Complete metamorphosis and microbiota turnover in insects

Christin Manthey, Paul R Johnston*, Shinichi Nakagawa, Jens Rolff

*Corresponding author for this work

Research output: Contribution to journalArticlepeer-review


The insects constitute the majority of animal diversity. Most insects are holometabolous: during complete metamorphosis their bodies are radically reorganized. This reorganization poses a significant challenge to the gut microbiota, as the gut is replaced during pupation, a process that does not occur in hemimetabolous insects. In holometabolous hosts, it offers the opportunity to decouple the gut microbiota between the larval and adult life stages resulting in high beta diversity whilst limiting alpha diversity. Here, we studied 18 different herbivorous insect species from five orders of holometabolous and three orders of hemimetabolous insects. Comparing larval and adult specimens, we find a much higher beta-diversity and hence microbiota turnover in holometabolous insects compared to hemimetabolous insects. Alpha diversity did not differ between holo- and hemimetabolous insects nor between developmental stages within these groups. Our results support the idea that pupation offers the opportunity to change the gut microbiota and hence might facilitate ecological niche shifts. This possible effect of niche shift facilitation could explain a selective advantage of the evolution of complete metamorphosis, which is a defining trait of the most speciose insect taxon, the holometabola.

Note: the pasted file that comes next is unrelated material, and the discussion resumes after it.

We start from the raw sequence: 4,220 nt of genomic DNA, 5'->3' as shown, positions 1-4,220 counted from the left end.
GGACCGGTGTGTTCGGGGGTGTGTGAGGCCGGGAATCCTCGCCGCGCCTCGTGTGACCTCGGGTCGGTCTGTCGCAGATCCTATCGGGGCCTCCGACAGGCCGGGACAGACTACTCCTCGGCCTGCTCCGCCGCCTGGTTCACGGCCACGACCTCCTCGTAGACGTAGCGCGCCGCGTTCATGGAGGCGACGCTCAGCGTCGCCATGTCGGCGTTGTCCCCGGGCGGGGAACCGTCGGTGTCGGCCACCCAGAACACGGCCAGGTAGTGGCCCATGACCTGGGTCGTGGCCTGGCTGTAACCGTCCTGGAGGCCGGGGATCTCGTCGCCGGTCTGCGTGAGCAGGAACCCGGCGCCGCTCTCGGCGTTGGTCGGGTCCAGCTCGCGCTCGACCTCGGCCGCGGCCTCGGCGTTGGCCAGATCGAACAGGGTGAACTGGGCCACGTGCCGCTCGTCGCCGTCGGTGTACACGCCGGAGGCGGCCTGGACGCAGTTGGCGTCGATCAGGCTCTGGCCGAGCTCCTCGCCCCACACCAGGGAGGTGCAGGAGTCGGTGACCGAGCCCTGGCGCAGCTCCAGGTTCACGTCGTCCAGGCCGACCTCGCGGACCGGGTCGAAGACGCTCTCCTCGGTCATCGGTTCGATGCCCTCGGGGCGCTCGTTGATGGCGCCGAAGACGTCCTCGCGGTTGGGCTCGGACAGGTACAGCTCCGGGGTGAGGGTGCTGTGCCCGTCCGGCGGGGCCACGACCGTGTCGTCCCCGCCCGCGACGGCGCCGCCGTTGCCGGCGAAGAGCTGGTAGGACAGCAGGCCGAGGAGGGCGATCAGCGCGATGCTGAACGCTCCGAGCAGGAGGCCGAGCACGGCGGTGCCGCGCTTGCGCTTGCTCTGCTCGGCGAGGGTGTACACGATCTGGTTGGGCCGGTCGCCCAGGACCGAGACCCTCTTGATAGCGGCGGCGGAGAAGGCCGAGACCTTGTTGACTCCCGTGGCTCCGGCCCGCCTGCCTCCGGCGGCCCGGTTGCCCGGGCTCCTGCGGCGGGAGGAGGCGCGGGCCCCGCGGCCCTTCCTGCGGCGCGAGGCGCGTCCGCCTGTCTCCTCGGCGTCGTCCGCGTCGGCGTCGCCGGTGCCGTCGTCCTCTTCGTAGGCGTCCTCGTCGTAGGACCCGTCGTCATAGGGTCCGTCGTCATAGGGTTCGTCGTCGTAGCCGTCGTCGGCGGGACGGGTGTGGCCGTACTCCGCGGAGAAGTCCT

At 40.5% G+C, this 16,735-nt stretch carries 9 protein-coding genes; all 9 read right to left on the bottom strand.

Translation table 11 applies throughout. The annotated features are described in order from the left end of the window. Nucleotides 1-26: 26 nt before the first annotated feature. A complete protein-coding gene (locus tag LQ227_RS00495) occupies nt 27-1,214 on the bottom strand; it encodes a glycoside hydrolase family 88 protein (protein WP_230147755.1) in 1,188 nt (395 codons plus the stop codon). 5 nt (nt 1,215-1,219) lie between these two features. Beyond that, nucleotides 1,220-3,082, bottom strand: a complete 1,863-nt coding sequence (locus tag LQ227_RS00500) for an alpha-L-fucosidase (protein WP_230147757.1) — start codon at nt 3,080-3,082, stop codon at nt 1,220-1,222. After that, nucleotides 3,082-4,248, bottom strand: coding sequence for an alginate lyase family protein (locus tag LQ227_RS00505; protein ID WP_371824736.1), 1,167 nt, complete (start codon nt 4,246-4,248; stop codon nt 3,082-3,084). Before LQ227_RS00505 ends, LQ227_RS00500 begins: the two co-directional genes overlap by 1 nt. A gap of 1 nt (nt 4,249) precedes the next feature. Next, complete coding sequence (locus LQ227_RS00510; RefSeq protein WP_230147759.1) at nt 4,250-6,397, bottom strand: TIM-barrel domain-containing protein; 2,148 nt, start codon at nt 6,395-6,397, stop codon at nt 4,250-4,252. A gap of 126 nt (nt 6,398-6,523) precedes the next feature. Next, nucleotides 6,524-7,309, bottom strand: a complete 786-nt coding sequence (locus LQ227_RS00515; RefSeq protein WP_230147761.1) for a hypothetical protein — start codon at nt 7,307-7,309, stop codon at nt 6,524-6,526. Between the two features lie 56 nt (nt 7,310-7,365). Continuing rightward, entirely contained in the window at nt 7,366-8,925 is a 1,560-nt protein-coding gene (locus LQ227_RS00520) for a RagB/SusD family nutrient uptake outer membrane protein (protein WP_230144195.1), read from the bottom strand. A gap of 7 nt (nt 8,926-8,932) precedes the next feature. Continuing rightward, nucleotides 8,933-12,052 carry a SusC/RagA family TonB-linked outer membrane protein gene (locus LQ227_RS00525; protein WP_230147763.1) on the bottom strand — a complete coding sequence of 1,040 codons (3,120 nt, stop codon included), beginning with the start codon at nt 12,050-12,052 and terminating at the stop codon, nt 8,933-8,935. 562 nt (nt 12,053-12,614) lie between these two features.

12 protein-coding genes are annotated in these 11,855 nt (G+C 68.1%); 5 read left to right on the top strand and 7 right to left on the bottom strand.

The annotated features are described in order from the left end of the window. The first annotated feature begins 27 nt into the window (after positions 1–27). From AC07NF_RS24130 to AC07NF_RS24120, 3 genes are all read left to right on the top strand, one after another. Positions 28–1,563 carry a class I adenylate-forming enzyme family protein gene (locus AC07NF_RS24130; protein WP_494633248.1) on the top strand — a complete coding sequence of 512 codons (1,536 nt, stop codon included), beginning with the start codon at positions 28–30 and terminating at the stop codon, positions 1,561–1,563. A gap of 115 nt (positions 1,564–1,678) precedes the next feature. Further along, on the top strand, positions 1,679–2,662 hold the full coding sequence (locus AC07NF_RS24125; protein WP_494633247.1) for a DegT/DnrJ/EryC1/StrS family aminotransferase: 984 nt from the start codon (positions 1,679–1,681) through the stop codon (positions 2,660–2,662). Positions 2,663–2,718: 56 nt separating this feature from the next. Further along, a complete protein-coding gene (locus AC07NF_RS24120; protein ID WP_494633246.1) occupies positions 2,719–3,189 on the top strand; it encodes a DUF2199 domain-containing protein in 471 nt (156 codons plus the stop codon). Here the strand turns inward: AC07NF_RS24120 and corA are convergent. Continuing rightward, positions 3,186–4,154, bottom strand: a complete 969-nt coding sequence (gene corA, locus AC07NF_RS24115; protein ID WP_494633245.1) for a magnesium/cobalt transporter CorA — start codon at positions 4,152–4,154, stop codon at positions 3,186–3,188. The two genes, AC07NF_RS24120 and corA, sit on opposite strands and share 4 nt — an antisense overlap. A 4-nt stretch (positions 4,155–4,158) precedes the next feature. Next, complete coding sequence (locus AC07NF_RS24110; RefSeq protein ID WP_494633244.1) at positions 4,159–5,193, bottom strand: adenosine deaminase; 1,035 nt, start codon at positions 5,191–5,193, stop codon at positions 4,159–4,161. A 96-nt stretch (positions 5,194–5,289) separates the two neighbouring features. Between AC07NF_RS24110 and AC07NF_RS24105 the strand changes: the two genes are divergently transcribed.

Original languageEnglish
Pages (from-to)6543-6551
Number of pages9
JournalMolecular Ecology
Issue number23
Early online date24 Nov 2023
Publication statusPublished - Dec 2023


  • Animals
  • Insecta/genetics
  • Larva
  • Metamorphosis, Biological
  • Microbiota/genetics
  • Gastrointestinal Microbiome/genetics


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